Schmidt scored a natural hat trick in just the first half while Makayla Bowman and Erin Vaughan Ware both scored a pair of goals as well. The Golden Bears were up 8-0 before Shippensburg got on the board with just 16 seconds remaining before halftime.

The Golden Bears continued to roll into the second half. Schmidt set up goals to Jordan Klebe and Bowman early in the half and went on to score three more of her own to tie a career-high of six goals. Schmidt’s nine points in the afternoon are tied for the second most in a single game by a Golden Bear since women’s lacrosse was reintroduced to KU in 2008. Her six goals are tied for the fifth.

Vaughan Ware tallied six points with a game-high of four assists and two goals while Bowman added five points as well on four goals and an assist. Destanee Watkins also had a multi-point game with a goal and an assist.

The Golden Bears finished the game with 32 shots as compared to Shippensburg’s 19. KU also held a 16-7 advantage in draw controls as Emily Smith led the team with five and three more from Watkins.

Junior goalkeeper Megan Vaughan, making her second start in the cage, notched a nine-save performance and kept the game in check for the Golden Bears on defense.

The Golden Bears would go on to defeat Gannon 15-9 in a home performance on March 30 during their Lax-4-Life game to raise awareness for adolescent and young adult suicide prevention.

 

KU softball sweeps Felician in doubleheader, outscores 19-3

By Kyle Krajewski
Sports Editor

KU swept Felician University in a softball doubleheader on April 2 as the Golden Bears scored 19 total runs between the games. Sophomore Jenna Lipowski was a huge factor in the two wins as she went 4-for-5 at the plate with three doubles and seven RBIs.

In total, the Golden Bears had 21 hits for 19 runs, winning the first game 9-1 and the second game 10-2. Both games ended in five quick innings due to the eight-run rule.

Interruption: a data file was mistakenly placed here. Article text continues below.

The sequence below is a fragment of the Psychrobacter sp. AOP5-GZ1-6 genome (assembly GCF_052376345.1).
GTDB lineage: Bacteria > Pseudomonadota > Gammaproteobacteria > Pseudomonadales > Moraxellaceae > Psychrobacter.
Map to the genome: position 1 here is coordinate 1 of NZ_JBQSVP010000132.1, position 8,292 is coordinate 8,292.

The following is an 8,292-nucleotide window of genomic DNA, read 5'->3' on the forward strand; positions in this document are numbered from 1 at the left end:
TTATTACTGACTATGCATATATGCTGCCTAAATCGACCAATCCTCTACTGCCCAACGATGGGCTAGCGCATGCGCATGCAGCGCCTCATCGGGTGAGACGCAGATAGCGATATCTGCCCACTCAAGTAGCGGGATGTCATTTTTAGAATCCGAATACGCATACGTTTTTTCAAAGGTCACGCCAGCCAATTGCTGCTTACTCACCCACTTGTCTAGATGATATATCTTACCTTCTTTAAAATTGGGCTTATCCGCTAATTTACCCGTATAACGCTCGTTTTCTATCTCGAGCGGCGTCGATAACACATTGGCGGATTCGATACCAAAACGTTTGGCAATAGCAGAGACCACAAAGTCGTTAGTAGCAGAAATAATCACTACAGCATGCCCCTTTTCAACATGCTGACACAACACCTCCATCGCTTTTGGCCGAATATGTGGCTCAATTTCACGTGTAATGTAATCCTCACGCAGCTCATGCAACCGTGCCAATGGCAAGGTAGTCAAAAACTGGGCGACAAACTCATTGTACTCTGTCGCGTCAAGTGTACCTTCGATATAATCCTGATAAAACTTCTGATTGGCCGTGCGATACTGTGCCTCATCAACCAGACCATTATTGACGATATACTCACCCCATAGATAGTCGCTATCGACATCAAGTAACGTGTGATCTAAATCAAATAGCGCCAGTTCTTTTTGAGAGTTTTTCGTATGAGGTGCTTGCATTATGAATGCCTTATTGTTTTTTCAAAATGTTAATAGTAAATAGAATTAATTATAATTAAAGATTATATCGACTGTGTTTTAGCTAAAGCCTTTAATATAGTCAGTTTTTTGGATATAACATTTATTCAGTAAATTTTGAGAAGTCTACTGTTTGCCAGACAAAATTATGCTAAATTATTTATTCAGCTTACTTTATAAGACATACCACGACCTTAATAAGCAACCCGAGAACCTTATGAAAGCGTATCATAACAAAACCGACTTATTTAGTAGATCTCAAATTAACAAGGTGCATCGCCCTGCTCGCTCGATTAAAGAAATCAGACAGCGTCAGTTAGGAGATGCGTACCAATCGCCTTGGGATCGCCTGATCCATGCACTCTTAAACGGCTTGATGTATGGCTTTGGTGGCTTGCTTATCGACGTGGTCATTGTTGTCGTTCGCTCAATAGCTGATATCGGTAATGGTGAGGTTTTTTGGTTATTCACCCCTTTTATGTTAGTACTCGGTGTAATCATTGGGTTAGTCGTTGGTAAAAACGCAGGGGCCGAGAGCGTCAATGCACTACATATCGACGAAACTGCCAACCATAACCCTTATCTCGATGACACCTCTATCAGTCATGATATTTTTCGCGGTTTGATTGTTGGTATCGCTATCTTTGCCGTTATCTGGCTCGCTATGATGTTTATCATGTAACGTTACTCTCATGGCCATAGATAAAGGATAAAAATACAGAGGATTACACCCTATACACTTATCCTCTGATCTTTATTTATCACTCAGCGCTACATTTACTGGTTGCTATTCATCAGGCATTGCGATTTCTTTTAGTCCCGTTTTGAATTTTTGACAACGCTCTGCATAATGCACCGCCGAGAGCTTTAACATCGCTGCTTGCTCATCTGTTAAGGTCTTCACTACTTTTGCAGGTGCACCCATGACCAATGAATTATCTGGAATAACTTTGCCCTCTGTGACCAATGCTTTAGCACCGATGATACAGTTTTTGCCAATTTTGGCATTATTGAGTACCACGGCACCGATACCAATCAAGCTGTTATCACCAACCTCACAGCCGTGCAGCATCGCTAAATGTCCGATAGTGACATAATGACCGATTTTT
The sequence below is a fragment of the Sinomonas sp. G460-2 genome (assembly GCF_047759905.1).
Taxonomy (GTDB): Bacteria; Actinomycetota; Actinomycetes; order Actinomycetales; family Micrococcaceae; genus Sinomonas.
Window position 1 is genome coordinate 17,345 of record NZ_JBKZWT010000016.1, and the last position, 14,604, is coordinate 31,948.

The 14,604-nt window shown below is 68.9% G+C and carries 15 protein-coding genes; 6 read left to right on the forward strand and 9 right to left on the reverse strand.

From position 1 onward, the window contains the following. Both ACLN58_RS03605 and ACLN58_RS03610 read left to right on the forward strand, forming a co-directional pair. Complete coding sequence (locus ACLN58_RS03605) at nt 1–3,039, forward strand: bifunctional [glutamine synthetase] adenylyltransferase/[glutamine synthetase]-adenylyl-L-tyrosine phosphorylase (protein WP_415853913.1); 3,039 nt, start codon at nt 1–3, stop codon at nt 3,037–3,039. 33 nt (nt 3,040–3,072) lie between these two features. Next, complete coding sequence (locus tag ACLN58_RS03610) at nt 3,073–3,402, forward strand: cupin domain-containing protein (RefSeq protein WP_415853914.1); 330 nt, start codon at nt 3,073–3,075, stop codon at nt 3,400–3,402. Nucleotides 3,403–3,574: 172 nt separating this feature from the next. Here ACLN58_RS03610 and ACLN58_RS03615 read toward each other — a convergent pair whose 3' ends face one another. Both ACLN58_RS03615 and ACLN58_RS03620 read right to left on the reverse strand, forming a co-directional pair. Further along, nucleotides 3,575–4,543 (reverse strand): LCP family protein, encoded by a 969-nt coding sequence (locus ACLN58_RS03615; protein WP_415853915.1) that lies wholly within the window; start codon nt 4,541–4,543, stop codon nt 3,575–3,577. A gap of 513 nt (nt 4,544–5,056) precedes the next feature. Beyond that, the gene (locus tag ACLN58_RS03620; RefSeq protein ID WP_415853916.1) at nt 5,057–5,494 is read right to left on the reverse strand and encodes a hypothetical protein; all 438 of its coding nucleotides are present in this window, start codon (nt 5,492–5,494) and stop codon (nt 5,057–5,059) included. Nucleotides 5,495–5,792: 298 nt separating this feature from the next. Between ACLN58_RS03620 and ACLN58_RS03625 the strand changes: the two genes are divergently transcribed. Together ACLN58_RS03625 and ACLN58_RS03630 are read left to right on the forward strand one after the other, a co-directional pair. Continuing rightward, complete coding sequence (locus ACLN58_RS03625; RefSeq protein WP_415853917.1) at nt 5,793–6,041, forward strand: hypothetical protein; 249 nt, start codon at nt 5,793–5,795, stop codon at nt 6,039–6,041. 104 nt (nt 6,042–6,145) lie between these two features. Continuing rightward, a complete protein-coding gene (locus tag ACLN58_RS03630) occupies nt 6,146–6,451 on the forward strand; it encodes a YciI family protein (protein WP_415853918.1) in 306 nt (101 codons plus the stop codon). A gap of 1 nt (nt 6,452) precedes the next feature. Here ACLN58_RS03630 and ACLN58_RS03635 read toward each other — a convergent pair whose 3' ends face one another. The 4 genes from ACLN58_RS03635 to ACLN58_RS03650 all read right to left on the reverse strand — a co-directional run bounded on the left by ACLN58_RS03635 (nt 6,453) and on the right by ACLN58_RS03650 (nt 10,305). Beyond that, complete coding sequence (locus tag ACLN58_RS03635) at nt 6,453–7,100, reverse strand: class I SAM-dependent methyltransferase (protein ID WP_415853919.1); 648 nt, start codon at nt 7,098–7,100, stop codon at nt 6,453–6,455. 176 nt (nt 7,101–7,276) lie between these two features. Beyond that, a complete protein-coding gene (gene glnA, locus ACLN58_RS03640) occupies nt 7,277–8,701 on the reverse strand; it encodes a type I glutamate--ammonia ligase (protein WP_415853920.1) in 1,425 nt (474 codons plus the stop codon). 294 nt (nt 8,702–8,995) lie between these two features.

The two wins for KU on the day make this a four-game win streak for the team following the doubleheader sweep against Millersville the previous Saturday, March 30. The Golden Bears now lead the entire PSAC in batting average (.343), runs scored (193), triples (16), runs batted in (165), total bases (413), on-base percentage (.398) and slugging percentage (.500).

Game 1: Golden Bears 9, Felician 1

KU’s offense started the first game hot and ready to win. The first inning ended with three runs by the Golden Bears from an RBI double by Lipowski and a two-run single from Cheyenne Jones.

Felician responded with a single run in the second inning, but this would be the only time the opponents would round the plates for the remainder of the game.

The Golden Bears would truly put the game out of reach in the bottom of the fourth inning. In total, nine batters came to the plate in the inning, six of them able to reach base safely in a huge five-run inning. With bases loaded, Tamara Jennings brought one home on an outfield single. Lipowski came up to bat next and ripped the first pitch she saw out to right-center for a base-clearing double. Dani Nordyk stepped up to the plate next and hit a single down the first base line, allowing Lipowski to come home to give KU an 8-1 lead.

In the following inning, Sara Keeny hit a sacrifice fly to left field, bringing home pinch-runner Ava Bottiglia and KU to the eight-run rule to end the game.

Game 2: Golden Bears 10, Felician 2